Looking at Dempster’s 2011 season, you might not think that a 10-14 record with a 4.80 ERA warrants that big of a deal. But looking at his contract objectively, Dempster certainly earned the 2012 option.
The Cubs right-hander put in four solid years of answering the bell when his spot in the rotation came up, pitching more than 200 innings in each of those seasons. That accomplishment alone might be satisfactory for most teams, however the British Columbia native brings so much more as a leader, teammate and human being.
Dempster and his wife Jenny have raised millions of dollars for research into a cure for DiGeorge Syndrome, a disease that affects their oldest daughter and the affable Canadian has time for everyone else’s charity events as well.
Pitchers are seldom team leaders but Dempster’s ability to communicate and show appreciation for his teammates transcends the fact that he only pitches in 35 games a year.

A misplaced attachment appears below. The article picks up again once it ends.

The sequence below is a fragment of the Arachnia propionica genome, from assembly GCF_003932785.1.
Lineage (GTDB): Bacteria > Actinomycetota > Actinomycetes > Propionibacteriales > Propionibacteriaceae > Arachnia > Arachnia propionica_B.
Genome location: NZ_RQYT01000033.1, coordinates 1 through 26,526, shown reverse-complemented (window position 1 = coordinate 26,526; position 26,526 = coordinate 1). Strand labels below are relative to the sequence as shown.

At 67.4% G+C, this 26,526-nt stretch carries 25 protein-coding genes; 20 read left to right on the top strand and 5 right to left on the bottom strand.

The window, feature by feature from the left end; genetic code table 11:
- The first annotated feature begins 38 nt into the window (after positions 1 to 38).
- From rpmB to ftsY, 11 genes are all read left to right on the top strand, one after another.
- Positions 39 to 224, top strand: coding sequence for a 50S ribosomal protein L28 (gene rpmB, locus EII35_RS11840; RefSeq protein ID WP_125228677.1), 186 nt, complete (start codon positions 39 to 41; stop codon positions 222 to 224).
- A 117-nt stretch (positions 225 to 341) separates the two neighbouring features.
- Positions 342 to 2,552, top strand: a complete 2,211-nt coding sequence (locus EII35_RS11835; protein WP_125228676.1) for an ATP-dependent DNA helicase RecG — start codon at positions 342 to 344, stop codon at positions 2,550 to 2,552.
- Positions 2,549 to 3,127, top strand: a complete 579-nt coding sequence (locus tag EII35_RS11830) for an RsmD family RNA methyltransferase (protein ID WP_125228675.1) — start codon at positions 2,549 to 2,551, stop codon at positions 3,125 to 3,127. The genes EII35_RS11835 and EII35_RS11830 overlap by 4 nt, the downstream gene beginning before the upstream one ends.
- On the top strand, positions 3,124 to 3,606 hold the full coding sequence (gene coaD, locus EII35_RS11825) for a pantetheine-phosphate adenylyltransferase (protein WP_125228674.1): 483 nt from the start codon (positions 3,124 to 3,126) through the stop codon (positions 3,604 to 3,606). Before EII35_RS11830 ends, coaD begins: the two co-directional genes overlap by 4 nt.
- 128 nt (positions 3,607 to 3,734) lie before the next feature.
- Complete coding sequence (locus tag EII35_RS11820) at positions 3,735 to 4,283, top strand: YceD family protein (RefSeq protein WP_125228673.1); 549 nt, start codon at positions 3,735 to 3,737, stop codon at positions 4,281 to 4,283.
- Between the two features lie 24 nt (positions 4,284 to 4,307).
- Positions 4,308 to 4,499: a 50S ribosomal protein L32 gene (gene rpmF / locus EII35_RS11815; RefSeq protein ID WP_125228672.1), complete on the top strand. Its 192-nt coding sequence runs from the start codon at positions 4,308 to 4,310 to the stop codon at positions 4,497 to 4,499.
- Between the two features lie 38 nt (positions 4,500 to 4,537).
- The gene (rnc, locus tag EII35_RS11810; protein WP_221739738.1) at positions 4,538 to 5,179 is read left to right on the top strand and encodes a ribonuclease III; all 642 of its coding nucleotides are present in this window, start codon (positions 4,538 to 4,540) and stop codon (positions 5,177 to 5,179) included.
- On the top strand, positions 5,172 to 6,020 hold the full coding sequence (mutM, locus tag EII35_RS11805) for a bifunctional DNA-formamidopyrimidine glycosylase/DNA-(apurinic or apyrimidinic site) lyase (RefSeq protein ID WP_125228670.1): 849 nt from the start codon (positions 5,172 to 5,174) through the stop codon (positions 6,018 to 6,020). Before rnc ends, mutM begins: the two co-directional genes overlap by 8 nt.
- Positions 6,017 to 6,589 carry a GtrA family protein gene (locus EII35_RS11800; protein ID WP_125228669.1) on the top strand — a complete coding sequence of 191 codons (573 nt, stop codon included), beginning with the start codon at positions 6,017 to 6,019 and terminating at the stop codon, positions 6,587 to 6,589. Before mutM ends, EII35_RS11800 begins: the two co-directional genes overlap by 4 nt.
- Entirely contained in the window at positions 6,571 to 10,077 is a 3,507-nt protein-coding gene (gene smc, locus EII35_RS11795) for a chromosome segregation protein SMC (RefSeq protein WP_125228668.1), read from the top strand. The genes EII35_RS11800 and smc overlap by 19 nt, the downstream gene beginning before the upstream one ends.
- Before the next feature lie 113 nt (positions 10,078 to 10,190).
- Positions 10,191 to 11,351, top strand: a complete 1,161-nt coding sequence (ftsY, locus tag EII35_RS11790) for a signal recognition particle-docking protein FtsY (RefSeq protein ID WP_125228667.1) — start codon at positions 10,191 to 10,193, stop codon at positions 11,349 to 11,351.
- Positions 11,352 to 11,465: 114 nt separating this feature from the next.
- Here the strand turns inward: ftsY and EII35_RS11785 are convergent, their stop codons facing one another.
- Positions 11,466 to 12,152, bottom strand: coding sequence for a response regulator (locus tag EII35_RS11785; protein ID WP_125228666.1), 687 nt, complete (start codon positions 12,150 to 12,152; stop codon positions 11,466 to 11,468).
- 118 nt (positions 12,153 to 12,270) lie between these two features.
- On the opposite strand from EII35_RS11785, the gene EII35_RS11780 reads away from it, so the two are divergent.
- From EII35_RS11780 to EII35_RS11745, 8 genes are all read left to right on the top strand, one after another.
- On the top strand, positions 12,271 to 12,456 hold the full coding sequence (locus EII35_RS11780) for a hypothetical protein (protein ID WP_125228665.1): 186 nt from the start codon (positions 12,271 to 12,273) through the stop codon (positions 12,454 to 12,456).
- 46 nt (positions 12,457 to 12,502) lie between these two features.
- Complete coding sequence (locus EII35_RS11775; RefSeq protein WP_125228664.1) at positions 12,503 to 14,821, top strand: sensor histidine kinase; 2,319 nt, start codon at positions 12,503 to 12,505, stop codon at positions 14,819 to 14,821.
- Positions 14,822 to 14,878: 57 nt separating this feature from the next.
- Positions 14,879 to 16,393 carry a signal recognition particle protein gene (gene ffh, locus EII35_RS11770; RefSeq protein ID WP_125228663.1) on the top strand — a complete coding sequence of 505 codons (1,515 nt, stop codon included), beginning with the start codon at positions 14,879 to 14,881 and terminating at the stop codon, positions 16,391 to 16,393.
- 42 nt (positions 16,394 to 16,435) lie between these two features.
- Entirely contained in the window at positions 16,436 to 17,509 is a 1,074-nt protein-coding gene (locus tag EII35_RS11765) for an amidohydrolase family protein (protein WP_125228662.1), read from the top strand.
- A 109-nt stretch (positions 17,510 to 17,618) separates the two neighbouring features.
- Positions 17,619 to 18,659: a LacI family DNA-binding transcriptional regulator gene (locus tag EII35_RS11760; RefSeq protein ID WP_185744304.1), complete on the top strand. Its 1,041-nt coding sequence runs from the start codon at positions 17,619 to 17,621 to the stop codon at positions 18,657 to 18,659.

Cubs outfielder Marlon Byrd is among Dempster’s fans.
“Dempster’s a bulldog,” Byrd said Saturday on ESPN 1000’s “Talkin’ Baseball.” “He’s a guy that, when he’s on the mound, you always know you have a chance to win. And he’s going to go out there and give you everything he has.”
With only Matt Garza penciled in as a starter in 2012, Dempster’s return will soften the workload for incoming president Theo Epstein and general manager Jed Hoyer as they pursue some good young starting pitching to add to the mix on a team that had the worst ERA in the National League last season.
Dempster has been a consummate team guy, posting a record of 58-44 as a starter after saving 87 games in three years as the team’s closer from 2005-07.
Dempster is on record that he’d like to sit down and talk to Epstein and Hoyer about his future in the weeks ahead. That’s good news for them, as well as for the Cubs fan base, which has grown to appreciate Dempster as one of their own.